By Michael E. Miller
By Ryan Yousefi
By Kyle Munzenrieder
By Sabrina Rodriguez
By Michael E. Miller
By Carlos Suarez De Jesus
By Luther Campbell
By Kyle Munzenrieder
Settling into the prescribed position, the 28-year-old part-time model adjusted her tight black top so that her considerable cleavage could indeed be considered by millions of viewers around the world. She then straightened her short white skirt, ran her fingers through her long raven hair, and smiled into the camera. A few feet in front of her, Miami Beach Police Det. Al Boza, the supposed focal point of the camera's interest, was briefing more than 100 reporters on the latest developments in the previous day's murder of Gianni Versace.
As Boza answered questions from the throng, Jeffrey fielded calls on his cell phone. "We're on in California," he told Karen as he talked to a friend on the West Coast. "We're on CNN right now." Karen's formidable smile brightened. On the ground in front of the CNN camera was a monitor displaying the picture that was being beamed around the world. "There we are," she squealed, recognizing herself in the background of the shot. "You're in the screen talking on your phone," she told Jeffrey. "How funny is that? That is cool. That is cool."
After receiving his third call, Jeffrey noted that apparently the picture was so clear that one of his friends had commented on the amount of chest hair he had billowing over his tank top. For nearly twenty minutes, Karen and Jeffrey barely moved.
Of course, it would have been easy for the photographer to tighten his picture of Boza to exclude Jeffrey and Karen. But in the same way that Karen obviously had a desire to be on television, the producers at CNN were just as interested in having her shapely figure in their shot. After all, sex has always been an integral part of selling Versace.
Following the police press conference, Karen explained why she was there. "I just find it all very interesting," she said. "It interests me just knowing that there is somebody out there like that who is killing people. It's a weird feeling."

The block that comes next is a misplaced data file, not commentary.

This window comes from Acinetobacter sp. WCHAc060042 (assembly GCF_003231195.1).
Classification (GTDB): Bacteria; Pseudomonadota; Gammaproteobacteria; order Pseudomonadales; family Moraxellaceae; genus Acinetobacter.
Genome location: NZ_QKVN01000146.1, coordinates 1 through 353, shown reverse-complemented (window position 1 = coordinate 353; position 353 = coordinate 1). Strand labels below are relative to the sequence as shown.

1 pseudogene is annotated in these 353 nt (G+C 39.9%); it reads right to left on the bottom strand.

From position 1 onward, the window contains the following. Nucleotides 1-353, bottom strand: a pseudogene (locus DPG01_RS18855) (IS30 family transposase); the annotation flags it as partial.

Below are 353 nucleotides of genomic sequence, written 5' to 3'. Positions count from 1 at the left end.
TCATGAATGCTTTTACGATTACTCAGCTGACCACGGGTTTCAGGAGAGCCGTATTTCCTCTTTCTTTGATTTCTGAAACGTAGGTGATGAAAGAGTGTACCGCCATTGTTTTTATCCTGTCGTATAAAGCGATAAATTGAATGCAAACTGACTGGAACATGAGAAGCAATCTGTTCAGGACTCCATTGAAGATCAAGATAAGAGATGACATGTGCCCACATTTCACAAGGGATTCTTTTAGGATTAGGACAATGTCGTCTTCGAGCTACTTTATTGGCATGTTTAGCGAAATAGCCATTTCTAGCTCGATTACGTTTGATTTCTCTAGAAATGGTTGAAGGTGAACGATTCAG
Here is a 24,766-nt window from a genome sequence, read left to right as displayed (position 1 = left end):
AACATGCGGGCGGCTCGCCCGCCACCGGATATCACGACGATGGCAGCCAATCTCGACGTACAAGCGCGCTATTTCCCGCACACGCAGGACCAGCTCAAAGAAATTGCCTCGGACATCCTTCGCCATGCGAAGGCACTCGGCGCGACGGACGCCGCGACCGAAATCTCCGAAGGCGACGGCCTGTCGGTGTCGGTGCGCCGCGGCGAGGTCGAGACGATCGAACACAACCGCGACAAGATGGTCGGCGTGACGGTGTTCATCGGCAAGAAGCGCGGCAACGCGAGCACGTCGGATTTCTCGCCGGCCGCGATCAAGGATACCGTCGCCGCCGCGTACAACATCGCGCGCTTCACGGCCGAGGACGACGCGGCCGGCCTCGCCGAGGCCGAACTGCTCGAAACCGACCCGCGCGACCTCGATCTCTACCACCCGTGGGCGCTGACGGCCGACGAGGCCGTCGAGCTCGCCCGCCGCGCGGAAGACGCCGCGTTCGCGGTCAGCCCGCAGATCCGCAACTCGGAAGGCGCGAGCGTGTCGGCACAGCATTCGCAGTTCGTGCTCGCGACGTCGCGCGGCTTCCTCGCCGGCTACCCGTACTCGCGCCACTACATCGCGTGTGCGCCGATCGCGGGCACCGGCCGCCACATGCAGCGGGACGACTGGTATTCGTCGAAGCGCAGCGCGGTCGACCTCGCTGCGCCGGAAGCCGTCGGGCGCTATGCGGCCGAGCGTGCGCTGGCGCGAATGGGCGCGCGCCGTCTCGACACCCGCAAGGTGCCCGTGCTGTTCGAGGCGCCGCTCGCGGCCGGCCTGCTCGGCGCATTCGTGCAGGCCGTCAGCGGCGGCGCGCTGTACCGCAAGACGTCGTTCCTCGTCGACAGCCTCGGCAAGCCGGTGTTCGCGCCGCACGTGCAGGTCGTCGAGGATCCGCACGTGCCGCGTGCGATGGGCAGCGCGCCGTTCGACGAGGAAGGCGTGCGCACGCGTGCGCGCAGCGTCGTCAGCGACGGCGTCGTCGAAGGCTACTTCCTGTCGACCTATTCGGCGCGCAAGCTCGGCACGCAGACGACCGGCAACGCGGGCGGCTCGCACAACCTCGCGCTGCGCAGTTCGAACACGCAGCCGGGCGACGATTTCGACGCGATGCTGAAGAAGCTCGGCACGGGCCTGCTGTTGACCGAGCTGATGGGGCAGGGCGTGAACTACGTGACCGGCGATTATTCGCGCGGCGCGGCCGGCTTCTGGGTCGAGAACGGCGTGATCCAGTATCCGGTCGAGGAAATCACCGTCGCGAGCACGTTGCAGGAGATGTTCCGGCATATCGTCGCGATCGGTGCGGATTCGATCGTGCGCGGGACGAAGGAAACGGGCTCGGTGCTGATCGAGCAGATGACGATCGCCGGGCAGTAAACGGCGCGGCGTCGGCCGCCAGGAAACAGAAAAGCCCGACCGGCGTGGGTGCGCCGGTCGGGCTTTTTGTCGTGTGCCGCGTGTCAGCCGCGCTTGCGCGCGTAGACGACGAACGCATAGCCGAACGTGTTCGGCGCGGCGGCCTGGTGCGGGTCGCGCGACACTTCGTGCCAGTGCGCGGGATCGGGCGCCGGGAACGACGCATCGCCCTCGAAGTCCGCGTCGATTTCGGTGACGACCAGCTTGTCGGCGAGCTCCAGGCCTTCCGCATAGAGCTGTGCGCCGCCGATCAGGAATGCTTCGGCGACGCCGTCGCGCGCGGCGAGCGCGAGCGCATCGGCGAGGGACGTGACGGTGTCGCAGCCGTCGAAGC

The pair said they respected Versace. "He was very generous," Jeffrey said. "A very soft-spoken guy," Karen added, though later she admitted that she had never actually met him. "I've seen him around the News Cafe," she said.
Both Jeffrey and Karen also claim to have seen Versace's alleged killer, Andrew Cunanan, hanging around South Beach. "I first saw him three weeks ago," Jeffrey said, as Karen nodded in agreement.
A reporter for New York's Newsday then interrupted the conversation, asking, "Are you a model?"
"Yes," Karen smiled.
"Did you model for Versace?"
"No," she admitted. "I never worked for him."
"Oh," the Newsday reporter said as he quickly walked away.
Ironically, nobody understood the power and the draw of celebrity better than Gianni Versace. It was never enough to simply introduce a new line of clothes; his fashion shows had to be events unto themselves with celebrities such as Madonna and Elton John lining the front row, and a specially commissioned rock and roll soundtrack blaring for each affair. As a result, his shows were dubbed "The Versace Experience."
"He relished media attention, and masterminded it," Anna Wintour, the editor of Vogue told the New York Times last week, "and everybody followed in his footsteps."
In life, or at least on the runway, Versace was known for celebrating what many considered the more garish and vulgar elements of society, marrying the elegance of fashion with the crassness of pop culture -- from the pastel T-shirts and linen jackets worn by Don Johnson on Miami Vice to the sultry dresses desired by Elizabeth Berkeley's character in the hideous movie Showgirls. Now, after his death, the Versace experience has turned into a festival of bad taste. Call it Gianni-palooza.
Lured by the blood-stained marble steps and the klieg lights of more than 30 television crews from around the world, the curious come to gawk at the spot where Versace fell. In front of the mansion at Eleventh and Ocean, tour buses now stop to allow their passengers a chance to take pictures, and young women in convertibles drive by holding video cameras to capture the macabre moment.
Many of those who have flocked to the scene admit that before the shooting they had never heard of Versace, whose fashions were far too expensive for the average person's closet. They're here, they explain, because this just seems like the place to be. Besides, it's free entertainment.
Others, though, appear more sincere in their grief. Eleven-year-old Giovanna Scavone and her twin brother Pascual asked their nanny to bring them to the Versace mansion the day after the shooting so they could say a prayer. "We wanted to come yesterday," Giovanna explained, "but it was too crowded."
"We used to live in Italy," Pascual said, "and one time our grandfather took us to see one of Versace's mansions there, so we felt like we knew him a little bit."
"It was very shocking for all of us when we heard that he had been killed," Giovanna offered. "He was a very talented man."